Dunn told investigators it was the same document used for the proposal, but denied knowing that his colleagues communicated with Pereyra about it prior to it being publicly available.

"Dunn confirmed in his opinion that would be inappropriate," according to investigators.

Investigators say that when Dunn, Triantaphyllis and Nader signed agreements saying they compiled with the Purchasing Code of Ethics related to the proposal, they "all three made false statements in a governmental record and committed tampering with a government record," according to the search warrant.

"Through email and phone conversations on Jan. 13, 2021, through Jan. 24, 2021, Dunn, Nader and Triantaphyllis obtained non-public information due to their employment at the Harris County Judge's office, and that the information disclosed to Pereyra pertained to an ongoing competitive situation and the release of the information harmed Harris County by providing an advantage to a competitor in a particular competitive situation, and they shared this non-public information with Pereyra aiding her in obtaining a pecuniary interest in the contract for Targeted Community Vaccine Outreach, committing misuse of official information," the search warrant says.

RELATED: Rangers serve warrants at Harris County building as contract investigation intensifies

Harris County Commissioner Jack Cagle, who was the sole commissioner who voted against the Elevate contract, told 13 Investigates last week that when the contract first came before commissioner's court, it "smelled wrong."

During the Aug. 24, 2021, meeting, Commissioner Jack Cagle asked for more information on who follows up with vendors who receive millions of dollars in contracts to make sure work is being performed to standards.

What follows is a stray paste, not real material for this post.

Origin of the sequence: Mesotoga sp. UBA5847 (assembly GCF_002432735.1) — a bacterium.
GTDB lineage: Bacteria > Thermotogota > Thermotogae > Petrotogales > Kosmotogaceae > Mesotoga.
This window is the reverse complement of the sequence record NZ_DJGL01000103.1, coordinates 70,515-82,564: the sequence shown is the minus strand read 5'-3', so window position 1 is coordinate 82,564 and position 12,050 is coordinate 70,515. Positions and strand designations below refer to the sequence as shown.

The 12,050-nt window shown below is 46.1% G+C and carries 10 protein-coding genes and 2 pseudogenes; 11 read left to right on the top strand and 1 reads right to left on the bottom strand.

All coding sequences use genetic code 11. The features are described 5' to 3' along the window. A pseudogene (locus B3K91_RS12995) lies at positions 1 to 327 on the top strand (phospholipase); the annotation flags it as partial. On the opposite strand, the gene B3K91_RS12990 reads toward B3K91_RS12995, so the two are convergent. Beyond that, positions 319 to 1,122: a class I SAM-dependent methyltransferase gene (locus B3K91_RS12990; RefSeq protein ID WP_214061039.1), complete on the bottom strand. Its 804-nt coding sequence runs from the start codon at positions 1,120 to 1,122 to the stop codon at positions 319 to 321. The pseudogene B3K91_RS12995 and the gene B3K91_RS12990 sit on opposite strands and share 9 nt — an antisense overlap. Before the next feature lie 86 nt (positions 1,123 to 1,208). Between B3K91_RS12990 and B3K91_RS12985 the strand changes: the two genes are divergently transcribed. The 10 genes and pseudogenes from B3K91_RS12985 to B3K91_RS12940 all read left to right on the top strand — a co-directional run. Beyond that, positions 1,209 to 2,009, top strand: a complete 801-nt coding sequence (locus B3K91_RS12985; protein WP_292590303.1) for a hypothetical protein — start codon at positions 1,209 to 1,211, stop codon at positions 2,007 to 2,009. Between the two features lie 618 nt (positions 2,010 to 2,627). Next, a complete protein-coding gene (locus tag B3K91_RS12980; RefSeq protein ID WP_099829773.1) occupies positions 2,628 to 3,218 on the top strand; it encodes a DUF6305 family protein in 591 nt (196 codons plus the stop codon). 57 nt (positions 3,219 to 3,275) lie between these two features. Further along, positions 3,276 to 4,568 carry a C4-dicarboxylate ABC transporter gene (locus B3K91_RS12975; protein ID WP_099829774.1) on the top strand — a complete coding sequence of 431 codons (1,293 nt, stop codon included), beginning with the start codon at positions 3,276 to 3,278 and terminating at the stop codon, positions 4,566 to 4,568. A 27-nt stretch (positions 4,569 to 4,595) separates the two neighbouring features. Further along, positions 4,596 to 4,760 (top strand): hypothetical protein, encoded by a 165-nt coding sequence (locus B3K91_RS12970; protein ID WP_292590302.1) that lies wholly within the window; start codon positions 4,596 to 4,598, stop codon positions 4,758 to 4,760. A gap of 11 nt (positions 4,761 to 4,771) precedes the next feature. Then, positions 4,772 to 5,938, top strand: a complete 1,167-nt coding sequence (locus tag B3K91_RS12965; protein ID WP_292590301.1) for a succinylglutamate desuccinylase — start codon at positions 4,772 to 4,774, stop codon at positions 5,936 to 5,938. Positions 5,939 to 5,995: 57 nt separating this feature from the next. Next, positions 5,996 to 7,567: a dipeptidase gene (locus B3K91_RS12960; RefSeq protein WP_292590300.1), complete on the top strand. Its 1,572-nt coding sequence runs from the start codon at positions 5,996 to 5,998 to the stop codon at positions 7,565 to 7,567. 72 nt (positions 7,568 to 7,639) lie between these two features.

The county's budget officer said the $11 million contract to Elevate wouldn't be paid all at once, but instead based on the work performed, adding that progress would be monitored.

The meeting last summer got heated when Cagle said, "in the Elevate contract, obviously the one-person shop can't handle all of the work that is to be required."

Hidalgo interrupted Cagle, saying he was mischaracterizing the company with a "bold-faced lie."

"You well know it's not a one-person shop," Hidalgo said.

"This firm was selected by a committee that I had no idea who the firms were that applied. I didn't know who was selected until the (vendor) was selected. Once the vendor was selected, I learned it was the same vendor that did some of our Census outreach, which was very robust. That could not have been done by a one-person firm," Hidalgo said. "... I do not know this person other than they did the Census work, and from what I know, they did a good job at it."

After several minutes of Cagle and Hidalgo going back and forth about the company, Hidalgo said the contract is no different than any other vendor the county works with. Commissioners said they looked forward to learning more details about the Elevate contract in future meetings.

"Bring it on. Bring it on because there's nothing here," Hidalgo said. "Other than the appropriate COVID response and someone who has gone to lengths to even avoid the appearance of a conflict of interest."

Amid controversy, Hidalgo canceled Elevate's contract. Since then, some of the money paid to Elevate and the equipment purchased with it was returned by the contractor to Harris County.

The county asked for $207,524 of the $1,425,237 it paid Elevate Strategies back. The company refunded the county $177,181.54 on Sept. 29, 2021, and the remaining $30,342.70 on Oct. 26, 2021.

Invoices and refund checks obtained by 13 Investigates last week shows the company refunded the county for the cost of "50 one-year unlimited data plans for 50 tablets" and "digital ad reservations."